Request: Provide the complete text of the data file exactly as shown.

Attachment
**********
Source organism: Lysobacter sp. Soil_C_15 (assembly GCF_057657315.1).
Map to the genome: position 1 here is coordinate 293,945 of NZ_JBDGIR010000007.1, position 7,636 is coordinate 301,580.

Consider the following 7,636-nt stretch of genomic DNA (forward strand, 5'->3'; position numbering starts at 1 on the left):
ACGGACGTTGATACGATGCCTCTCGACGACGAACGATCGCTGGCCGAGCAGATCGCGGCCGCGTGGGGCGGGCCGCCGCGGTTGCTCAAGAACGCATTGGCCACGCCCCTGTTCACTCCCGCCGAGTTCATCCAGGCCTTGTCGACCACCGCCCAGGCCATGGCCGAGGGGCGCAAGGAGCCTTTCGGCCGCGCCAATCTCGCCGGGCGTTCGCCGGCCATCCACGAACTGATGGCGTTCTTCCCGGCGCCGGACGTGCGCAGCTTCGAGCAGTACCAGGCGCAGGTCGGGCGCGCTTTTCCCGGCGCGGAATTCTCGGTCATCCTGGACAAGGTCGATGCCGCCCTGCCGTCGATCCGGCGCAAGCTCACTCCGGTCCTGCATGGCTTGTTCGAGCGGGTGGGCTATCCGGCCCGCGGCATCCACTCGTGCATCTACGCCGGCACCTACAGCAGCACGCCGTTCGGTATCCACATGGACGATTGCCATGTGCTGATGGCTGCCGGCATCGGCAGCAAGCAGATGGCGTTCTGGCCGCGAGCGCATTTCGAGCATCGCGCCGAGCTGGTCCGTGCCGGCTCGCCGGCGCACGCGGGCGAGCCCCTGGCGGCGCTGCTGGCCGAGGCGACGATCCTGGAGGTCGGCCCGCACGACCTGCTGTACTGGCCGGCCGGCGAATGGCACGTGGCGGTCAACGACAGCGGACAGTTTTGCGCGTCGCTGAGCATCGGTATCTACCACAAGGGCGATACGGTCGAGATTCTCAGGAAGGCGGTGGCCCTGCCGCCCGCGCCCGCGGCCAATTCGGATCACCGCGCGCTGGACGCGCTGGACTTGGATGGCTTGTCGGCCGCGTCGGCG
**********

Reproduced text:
Source organism: Lysobacter sp. Soil_C_15 (assembly GCF_057657315.1).
Map to the genome: position 1 here is coordinate 293,945 of NZ_JBDGIR010000007.1, position 7,636 is coordinate 301,580.

Consider the following 7,636-nt stretch of genomic DNA (forward strand, 5'->3'; position numbering starts at 1 on the left):
ACGGACGTTGATACGATGCCTCTCGACGACGAACGATCGCTGGCCGAGCAGATCGCGGCCGCGTGGGGCGGGCCGCCGCGGTTGCTCAAGAACGCATTGGCCACGCCCCTGTTCACTCCCGCCGAGTTCATCCAGGCCTTGTCGACCACCGCCCAGGCCATGGCCGAGGGGCGCAAGGAGCCTTTCGGCCGCGCCAATCTCGCCGGGCGTTCGCCGGCCATCCACGAACTGATGGCGTTCTTCCCGGCGCCGGACGTGCGCAGCTTCGAGCAGTACCAGGCGCAGGTCGGGCGCGCTTTTCCCGGCGCGGAATTCTCGGTCATCCTGGACAAGGTCGATGCCGCCCTGCCGTCGATCCGGCGCAAGCTCACTCCGGTCCTGCATGGCTTGTTCGAGCGGGTGGGCTATCCGGCCCGCGGCATCCACTCGTGCATCTACGCCGGCACCTACAGCAGCACGCCGTTCGGTATCCACATGGACGATTGCCATGTGCTGATGGCTGCCGGCATCGGCAGCAAGCAGATGGCGTTCTGGCCGCGAGCGCATTTCGAGCATCGCGCCGAGCTGGTCCGTGCCGGCTCGCCGGCGCACGCGGGCGAGCCCCTGGCGGCGCTGCTGGCCGAGGCGACGATCCTGGAGGTCGGCCCGCACGACCTGCTGTACTGGCCGGCCGGCGAATGGCACGTGGCGGTCAACGACAGCGGACAGTTTTGCGCGTCGCTGAGCATCGGTATCTACCACAAGGGCGATACGGTCGAGATTCTCAGGAAGGCGGTGGCCCTGCCGCCCGCGCCCGCGGCCAATTCGGATCACCGCGCGCTGGACGCGCTGGACTTGGATGGCTTGTCGGCCGCGTCGGCG